Saturday, 18 October 2008

Does Math make you clever?

Why do we need to study math?

Is this question a familiar one?

We know that we need math to do some calculations for our daily necessity. But have we to go to the extent of learning logarithm, calculus, and the more complex mathematical techniques?

Math learning also involves some form of drilling to pump in the key steps and concepts. It is also a form of structured and systematic approach to solving problems.

So does this so-called systematic approach tie us to a rigid way of doing thing?
Will math, therefore, make us a more flexible or rigid, straight-only person?

Compare this math learning to literature learning, which has more room for personal expression?
My guess, is that you will say "literature".

Yes, learning subjects, like the literature and languages , do give us the freedom of expression through writing what comes to the mind, filling in beautiful words for descriptions and the like.

Math, on the other hand, forces us to think only in a structure manner. Any deviation from the "laws" will be deemed inappropriate.

Thus, learning math makes us less clever.


Now let's look at learning math in another angle.

Assume you are the civil engineer having to plan the site layout for constructing a building. You are given a boundary with the area within filled with hard rocks beneath.

Another civil engineer is asked to build a similar building but now in a prairie, without any boundary constraint and the soil is marvellous.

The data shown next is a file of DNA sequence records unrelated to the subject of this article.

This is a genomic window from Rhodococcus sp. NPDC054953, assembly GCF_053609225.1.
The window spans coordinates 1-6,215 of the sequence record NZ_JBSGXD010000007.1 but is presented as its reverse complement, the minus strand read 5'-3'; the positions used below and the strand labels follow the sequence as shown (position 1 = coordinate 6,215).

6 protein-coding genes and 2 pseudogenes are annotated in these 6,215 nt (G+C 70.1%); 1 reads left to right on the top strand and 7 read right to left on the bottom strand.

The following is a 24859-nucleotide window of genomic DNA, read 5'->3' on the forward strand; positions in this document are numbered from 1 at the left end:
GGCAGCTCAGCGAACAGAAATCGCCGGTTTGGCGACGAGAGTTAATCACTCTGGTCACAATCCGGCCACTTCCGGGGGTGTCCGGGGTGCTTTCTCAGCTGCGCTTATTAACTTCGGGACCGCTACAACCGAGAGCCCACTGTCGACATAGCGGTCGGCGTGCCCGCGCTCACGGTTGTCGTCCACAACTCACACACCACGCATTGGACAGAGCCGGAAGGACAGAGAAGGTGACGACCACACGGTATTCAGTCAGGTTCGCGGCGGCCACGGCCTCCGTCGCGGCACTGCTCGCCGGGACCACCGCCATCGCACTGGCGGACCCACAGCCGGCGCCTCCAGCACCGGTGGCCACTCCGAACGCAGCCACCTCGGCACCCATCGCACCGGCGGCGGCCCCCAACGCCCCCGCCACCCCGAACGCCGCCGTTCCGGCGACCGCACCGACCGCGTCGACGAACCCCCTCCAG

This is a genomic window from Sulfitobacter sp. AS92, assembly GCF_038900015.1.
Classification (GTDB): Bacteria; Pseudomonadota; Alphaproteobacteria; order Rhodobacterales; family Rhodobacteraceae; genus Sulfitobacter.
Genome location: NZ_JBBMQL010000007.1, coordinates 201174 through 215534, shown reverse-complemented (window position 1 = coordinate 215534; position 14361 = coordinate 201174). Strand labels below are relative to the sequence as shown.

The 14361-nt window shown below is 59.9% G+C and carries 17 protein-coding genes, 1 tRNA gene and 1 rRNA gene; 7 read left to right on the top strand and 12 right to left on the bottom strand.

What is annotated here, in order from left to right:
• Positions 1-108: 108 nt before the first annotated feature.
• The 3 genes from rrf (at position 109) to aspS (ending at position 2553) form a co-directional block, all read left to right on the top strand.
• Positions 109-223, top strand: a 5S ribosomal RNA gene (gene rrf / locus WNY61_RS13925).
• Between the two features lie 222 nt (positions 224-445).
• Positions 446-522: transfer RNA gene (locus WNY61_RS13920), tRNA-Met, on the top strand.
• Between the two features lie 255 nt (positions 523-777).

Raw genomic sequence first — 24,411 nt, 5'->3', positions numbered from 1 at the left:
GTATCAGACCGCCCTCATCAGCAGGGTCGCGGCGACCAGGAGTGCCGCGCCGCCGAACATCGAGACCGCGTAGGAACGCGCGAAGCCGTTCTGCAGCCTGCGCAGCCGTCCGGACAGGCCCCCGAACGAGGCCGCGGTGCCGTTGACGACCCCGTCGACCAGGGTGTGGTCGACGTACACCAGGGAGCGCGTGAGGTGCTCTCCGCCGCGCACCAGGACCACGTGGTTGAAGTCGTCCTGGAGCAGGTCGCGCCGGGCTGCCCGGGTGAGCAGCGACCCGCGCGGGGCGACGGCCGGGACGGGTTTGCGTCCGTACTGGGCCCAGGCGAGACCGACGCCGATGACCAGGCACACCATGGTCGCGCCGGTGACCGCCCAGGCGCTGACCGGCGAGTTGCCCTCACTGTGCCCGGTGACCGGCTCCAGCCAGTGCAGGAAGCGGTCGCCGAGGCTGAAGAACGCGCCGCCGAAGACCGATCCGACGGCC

Who has a better time?
Who need to be more experience or knowledgeable?
Who need to be better?

You have to be better.

Link this to learning math, where you are given "boundaries" to operate in. The structured approach ties you within the laws, but still requires you to come out with the answers.
Learning subjects, like the English, is equivalent to the other engineer. He has his challenges but in another form (maybe to optimise budget, appearance, etc).

So, does learning math makes you clever?
Maybe. But it will definitely not make you less clever.
Having to operate and think with more constraints requires building, in fact, more flexibilities, for you to overcome any obstacles.

This is the power of learning math, and the very reason why we need to have math in our education since young.

Interesting ironical concept, right?
(Constraints create more flexibilities).


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